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  Synagonistis: Greek Jews in the National Resistance
Synagonistis: Greek Jews in the National Resistance

After the six-month war onthe Albanian front, in April 1941 Greece succumbed to the forces of the Wehrmacht and for the next three-and-a-half years experienced the darkest period of its modern history. Despite the unbearable terror, executions and the famine during the first winter of 1941–42 that decimated the population, especially in urban centres, Greeks by the thousands were won over tothe idea of resistance. In 1943, Athens was gripped by strikes and demonstrations which were steeped in the blood of its residents, while from 1941 insurgent groups appeared in the countryside and in 1943–1944 they became real partisan armies that engaged in regular battles with the occupiers.The victims of struggle against the occupiers were many: more than 30,000 died in combat, were murdered or executed; more than 800 villages were burned in retaliation and the country's infrastructure destroyed.

Greek Jews were not absent from this struggle, which embraced the whole country and its people. In the general patriotic upsurge during the occupation, the survival instinct blended with the desire for revenge. The deportations of thousands of co-religionists, relatives and friends – andthe terrorism, humiliation and executions which preceded them – sparked the emergence of a dynamic resistance on the part of the Jews.

Although the available data is limited and fragmentary, it is estimated that about 650 Jewish men and women, from almost all the Jewish communities in the country, enlisted in the various resistance groups from the beginning of the occupation to the liberation or joined the partisans to escape the grasp of the Nazis. The exhibition “Synagonistis: Greek Jews in the National Resistance” aims to highlight this heroic, but also torn-out page of modern greek history. To narrate the tale of Greek Jewish resistance during World War II. To pay tribute to all those who refused to bear the Yellow Star, by naming them and presenting personal documents, photos, testimonies that underline their courage and self-sacrifice during the darkest times. Identifying the fallen resisters, one by one, is the minimum debt owed to those who chose the glorious death of a warrior mixed their blood with the ashes of the thousands of their coreligionists who were murdered by the Nazis.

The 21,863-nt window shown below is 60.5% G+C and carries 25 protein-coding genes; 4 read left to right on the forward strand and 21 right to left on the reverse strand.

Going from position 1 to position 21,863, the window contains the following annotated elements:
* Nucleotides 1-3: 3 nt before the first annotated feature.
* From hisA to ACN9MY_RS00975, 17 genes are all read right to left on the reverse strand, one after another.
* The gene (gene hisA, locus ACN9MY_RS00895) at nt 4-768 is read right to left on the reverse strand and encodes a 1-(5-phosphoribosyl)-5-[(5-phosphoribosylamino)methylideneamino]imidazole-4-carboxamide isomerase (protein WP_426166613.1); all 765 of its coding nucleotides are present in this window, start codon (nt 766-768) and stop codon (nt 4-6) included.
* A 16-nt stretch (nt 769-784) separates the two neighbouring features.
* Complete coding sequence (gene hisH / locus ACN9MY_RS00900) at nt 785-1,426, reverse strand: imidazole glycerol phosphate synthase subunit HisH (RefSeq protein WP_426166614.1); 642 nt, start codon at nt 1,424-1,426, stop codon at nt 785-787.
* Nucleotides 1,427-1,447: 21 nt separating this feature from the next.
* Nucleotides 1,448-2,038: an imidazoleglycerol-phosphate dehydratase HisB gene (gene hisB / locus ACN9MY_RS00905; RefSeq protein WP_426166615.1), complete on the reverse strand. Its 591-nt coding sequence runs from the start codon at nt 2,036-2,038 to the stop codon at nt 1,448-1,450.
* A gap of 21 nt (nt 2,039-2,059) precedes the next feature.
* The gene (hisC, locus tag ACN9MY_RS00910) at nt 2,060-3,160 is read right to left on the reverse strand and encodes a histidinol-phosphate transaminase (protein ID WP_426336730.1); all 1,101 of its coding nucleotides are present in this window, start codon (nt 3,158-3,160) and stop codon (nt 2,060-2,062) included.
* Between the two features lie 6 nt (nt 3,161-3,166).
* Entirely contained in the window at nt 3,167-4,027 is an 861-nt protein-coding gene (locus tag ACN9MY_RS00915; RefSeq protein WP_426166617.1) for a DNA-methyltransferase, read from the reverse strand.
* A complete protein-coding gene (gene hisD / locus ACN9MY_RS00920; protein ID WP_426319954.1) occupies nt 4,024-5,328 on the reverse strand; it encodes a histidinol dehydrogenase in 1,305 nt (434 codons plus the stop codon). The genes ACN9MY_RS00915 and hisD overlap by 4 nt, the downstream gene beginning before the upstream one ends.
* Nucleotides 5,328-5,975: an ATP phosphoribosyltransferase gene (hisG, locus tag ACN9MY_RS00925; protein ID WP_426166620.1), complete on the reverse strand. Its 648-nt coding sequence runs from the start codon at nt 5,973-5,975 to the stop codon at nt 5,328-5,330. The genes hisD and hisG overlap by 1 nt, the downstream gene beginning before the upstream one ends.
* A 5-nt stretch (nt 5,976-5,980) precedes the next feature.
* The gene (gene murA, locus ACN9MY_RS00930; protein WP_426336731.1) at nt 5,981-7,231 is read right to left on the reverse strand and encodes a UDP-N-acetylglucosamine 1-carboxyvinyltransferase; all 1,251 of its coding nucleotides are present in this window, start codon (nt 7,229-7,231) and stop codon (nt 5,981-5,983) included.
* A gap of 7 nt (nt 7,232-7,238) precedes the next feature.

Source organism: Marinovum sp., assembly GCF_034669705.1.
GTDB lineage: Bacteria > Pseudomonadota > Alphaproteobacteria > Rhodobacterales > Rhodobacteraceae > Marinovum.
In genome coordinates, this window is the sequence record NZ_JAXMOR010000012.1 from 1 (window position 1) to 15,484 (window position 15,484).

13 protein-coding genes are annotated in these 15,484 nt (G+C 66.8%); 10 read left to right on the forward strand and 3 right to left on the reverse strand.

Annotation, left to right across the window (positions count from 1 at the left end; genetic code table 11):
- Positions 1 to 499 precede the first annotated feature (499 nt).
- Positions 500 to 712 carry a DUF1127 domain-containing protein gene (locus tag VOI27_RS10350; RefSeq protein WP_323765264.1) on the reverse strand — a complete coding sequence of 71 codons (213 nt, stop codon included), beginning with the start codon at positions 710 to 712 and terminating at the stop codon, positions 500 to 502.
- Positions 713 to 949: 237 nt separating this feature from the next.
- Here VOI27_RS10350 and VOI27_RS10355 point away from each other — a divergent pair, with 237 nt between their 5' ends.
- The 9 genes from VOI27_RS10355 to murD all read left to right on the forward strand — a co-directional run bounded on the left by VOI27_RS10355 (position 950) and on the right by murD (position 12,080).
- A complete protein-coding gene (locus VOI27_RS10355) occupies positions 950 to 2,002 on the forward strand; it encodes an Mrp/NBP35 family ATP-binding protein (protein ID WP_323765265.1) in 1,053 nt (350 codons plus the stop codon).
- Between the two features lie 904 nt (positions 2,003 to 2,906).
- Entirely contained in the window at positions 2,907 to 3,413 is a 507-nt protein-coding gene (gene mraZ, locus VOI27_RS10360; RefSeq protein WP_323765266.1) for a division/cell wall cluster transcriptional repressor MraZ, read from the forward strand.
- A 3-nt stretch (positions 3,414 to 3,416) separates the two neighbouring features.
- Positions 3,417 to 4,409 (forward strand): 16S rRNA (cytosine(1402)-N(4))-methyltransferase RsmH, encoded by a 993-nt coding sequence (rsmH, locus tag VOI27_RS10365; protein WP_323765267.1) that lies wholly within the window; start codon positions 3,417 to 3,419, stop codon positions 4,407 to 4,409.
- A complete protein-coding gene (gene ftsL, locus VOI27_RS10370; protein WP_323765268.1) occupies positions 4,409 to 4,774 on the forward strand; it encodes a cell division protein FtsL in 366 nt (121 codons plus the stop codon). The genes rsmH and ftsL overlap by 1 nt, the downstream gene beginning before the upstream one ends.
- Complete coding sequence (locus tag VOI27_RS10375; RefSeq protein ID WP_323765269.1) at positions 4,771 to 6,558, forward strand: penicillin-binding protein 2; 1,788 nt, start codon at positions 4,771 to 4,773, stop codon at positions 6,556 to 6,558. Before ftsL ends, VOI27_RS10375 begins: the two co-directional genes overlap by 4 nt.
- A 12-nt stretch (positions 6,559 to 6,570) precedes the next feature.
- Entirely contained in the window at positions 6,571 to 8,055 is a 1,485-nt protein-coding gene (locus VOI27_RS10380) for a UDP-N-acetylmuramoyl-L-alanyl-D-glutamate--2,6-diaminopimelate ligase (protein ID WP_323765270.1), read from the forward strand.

Typed press release and only surviving printed matter of the «National Organization of Jews»(«Εthniki Organosi Evreon / EOE»), 1943. The organization was formed by young Jewish Athenians, mostly students, in order to mobilize the Jews and rally them to the National Liberation Front (EAM) (ASKI).
 Typed press release and only surviving printed matter of the «National Organization of Jews»(«Εthniki Organosi Evreon / EOE»), 1943. The organization was formed by young Jewish Athenians, mostly students, in order to mobilize the Jews and rally them to the National Liberation Front (EAM) (ASKI).
Typed press release and only surviving printed matter of the «National Organization of Jews»(«Εthniki Organosi Evreon / EOE»), 1943. The organization was formed by young Jewish Athenians, mostly students, in order to mobilize the Jews and rally them to the National Liberation Front (EAM) (ASKI).
Partisans of the  ELAS Division in Thessaly. Standing (from right) Alvertos Amon and Pepos Koen of Volos (JMG Photo Archive).
September 1944. Jewish ELAS partisans David Brudo and Loui Koen pose in front of a German aircraft shot down by partisan ground fire in the plain of Lokrida. One of the most symbolic images of the era (JMG Photo Archive).
Partisans of the 2nd ELAS (Parnassida) Regiment enter liberated Thiva, October 1944. From left: Loui Koen of Xanthi, Yiorgos Katsigiannis ("Mornos"), Nikos Dimitriou and David Brudo of Thessaloniki wearing his distinctive German uniform and looted cap (JMG Photo Archive).
Dervenochoria, Voiotia, early October 1943. A partisan group with Jews who arrived from Athens to join the 34th ELAS Regiment. In the middle row, from left: Mois Yussuroum and, beside him, Salvator Bakolas (JMG Photo Archive).
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